Abit TH7II-Raid Socket 478 i850 Motherboard

Abit TH7IIRaid Socket 478 i850 Motherboard - Page 2

Abit's TH7II-Raid & Skt. 478 P4 CPU!
Setup for the next generation of Intel's Flagship

By, Dave Altavilla
August 16, 2001


Intel's Socket 478 or mPGA (micro Pin Grid Array) version of the Pentium 4, hasn't officially been released yet.  We'll have some coverage later this month when the wraps are taken off.  However, for this review, we have gotten a hold of one of the chips for testing.  Let's have a quick look.

Installation & Setup
A new socket rocket from Intel and a new Cooler from Thermaltake

These things certainly are tiny when compared to T-Birds or the Socket 423 Pentium 4.



Again, the mPGA 478 version of the Pentium 4 has, you guessed it, 478 pins.  There are many more power and ground pins in this version of the chip, which will help to stabilize the part at speeds of 2GHz. and higher.  Intel simply didn't have the mPGA 478 ready in time for the initial launch of the Pentium 4, so they went with the PGA 423 package, which was more mature at the time.  However, all future clock speeds beyond 2GHz. will be in this new mPGA 478 package.  The PGA 423 design will support speeds up to 2GHz. but no higher.


New Cooling - Enter Thermaltake's Volcano P4:

Now that we have a new CPU package form factor to work with, we'll definitely need new Heat Sink and Fan combos to keep this chip cool.  We decided to go with an HSF from a company that is well know for top notch CPU cooling gear, Thermaltake.

Specifically, we chose their new Volcano P4, to cool our little P4 friend down.


As you can see, in this quick shot taken from the Winbond Hardware Doctor utility that Abit bundles with the TH7II-RAID, the Volcano P4 does an excellent job of cooling things down.  This is a temp reading that we took at idle in WindowME.  Also, the lower core temperature reported here is due in part to the improved thermal characteristics of the mPGA package of this new version P4.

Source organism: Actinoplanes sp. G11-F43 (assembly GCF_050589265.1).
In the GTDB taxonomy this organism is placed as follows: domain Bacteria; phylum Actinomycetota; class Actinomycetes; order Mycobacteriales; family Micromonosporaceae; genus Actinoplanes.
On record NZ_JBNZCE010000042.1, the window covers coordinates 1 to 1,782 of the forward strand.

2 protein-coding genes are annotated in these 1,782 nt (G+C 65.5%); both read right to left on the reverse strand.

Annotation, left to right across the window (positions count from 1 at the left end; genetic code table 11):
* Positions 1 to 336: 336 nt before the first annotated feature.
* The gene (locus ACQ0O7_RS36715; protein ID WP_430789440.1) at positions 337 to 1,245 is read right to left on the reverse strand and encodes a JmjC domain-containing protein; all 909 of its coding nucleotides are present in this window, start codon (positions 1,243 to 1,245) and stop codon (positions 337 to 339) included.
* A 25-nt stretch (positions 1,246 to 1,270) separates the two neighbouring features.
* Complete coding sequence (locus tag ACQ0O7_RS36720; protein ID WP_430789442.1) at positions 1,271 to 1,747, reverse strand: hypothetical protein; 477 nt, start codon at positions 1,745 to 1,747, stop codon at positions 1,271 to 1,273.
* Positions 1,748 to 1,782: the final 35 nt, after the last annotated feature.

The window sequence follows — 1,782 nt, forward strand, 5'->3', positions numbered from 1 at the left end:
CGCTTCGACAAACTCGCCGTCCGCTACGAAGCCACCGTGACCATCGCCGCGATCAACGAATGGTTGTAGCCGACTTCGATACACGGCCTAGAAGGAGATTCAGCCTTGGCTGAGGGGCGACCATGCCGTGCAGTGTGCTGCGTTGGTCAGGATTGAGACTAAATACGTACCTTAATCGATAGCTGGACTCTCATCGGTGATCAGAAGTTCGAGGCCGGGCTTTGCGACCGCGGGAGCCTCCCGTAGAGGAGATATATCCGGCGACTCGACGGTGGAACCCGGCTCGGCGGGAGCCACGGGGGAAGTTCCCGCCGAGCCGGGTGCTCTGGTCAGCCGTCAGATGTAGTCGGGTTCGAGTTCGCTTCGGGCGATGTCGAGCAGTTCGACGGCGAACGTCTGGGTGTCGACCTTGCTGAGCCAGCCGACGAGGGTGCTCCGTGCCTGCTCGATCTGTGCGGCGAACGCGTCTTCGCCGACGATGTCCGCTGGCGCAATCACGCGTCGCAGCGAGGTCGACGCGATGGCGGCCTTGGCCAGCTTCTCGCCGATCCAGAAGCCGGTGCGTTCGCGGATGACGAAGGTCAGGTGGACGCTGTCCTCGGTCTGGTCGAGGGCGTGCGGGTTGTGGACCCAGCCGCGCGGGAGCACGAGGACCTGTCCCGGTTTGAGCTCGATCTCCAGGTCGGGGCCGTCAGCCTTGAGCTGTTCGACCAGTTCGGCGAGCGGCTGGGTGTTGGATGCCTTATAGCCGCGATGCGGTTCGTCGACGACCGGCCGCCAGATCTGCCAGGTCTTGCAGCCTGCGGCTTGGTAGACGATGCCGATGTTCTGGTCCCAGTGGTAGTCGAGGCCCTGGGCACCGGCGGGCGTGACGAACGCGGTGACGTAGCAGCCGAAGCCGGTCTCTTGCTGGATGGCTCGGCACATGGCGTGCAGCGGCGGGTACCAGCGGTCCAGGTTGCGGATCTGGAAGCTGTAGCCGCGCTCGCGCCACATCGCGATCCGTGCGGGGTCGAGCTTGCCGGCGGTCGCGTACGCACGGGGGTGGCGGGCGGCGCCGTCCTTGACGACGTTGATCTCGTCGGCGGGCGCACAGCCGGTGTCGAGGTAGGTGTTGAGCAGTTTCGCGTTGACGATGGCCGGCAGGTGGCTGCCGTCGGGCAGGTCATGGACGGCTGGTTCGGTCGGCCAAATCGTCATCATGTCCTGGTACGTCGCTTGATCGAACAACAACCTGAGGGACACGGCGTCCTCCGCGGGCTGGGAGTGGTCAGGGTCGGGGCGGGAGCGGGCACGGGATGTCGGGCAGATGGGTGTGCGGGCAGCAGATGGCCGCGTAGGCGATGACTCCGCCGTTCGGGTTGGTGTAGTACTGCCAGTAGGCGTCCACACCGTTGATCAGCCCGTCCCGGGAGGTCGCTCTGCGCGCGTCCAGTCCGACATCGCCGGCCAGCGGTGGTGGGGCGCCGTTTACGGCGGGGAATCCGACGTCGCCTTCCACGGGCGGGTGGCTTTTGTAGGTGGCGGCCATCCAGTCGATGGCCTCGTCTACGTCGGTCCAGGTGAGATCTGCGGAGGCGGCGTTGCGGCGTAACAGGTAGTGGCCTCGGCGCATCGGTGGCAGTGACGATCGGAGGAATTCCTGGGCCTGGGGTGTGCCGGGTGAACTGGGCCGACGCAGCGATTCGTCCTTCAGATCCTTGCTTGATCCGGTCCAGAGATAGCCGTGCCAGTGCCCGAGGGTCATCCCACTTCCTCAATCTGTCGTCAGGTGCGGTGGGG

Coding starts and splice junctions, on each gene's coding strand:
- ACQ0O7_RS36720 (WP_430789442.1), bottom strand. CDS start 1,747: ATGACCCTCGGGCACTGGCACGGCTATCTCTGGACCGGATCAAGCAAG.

TH7II-RAID Comes to life
Soft Menu III - You've got to love it

Back to the star of our show, the TH7II-RAID.  The BIOS for this motherboard is supported by Abit's ever fabulous SoftMenu III technology, for setting up the CPU and tweaking it to your heart's content.

Click images for full view

There are more than a few notables here beyond the obvious beauty of Abit's SoftMenu III.  Yes, you can set the Front Side Bus speed to pretty much anything you want, all the way up to 255MHz. and in 1MHz. increments.  However, Abit includes the ability to set the AGP Clock Divider to a fixed 66MHz. clock, as well as  2/3 or 1/4 derivatives of the FSB.  Now, throw in CPU voltage adjustments up to 2.2V and we are looking at some serious overclocking prowess.

Finally, under the RDRAM setting menu, there is a setting called "Differential Current".  When we asked Abit what this was all about, they told us it really is intended for system trouble-shooting and testing.  It really doesn't need to be adjusted unless users are experiencing stability problems with respect to the RDRAM.  We were also told that this should rarely ever occur if at all.  Never the less, it was included just to give you access to the feature.  Once again, "tweakability" is king with this board.

Moving right along.  Let's get this new board from Abit on the bench and into our benchmark gauntlet.

Overclocking, SiSoft's Sandra, and The Winstones


Tags:  Motherboard, RAID, SoC, socket, Abit, board, AI, id, AR, K

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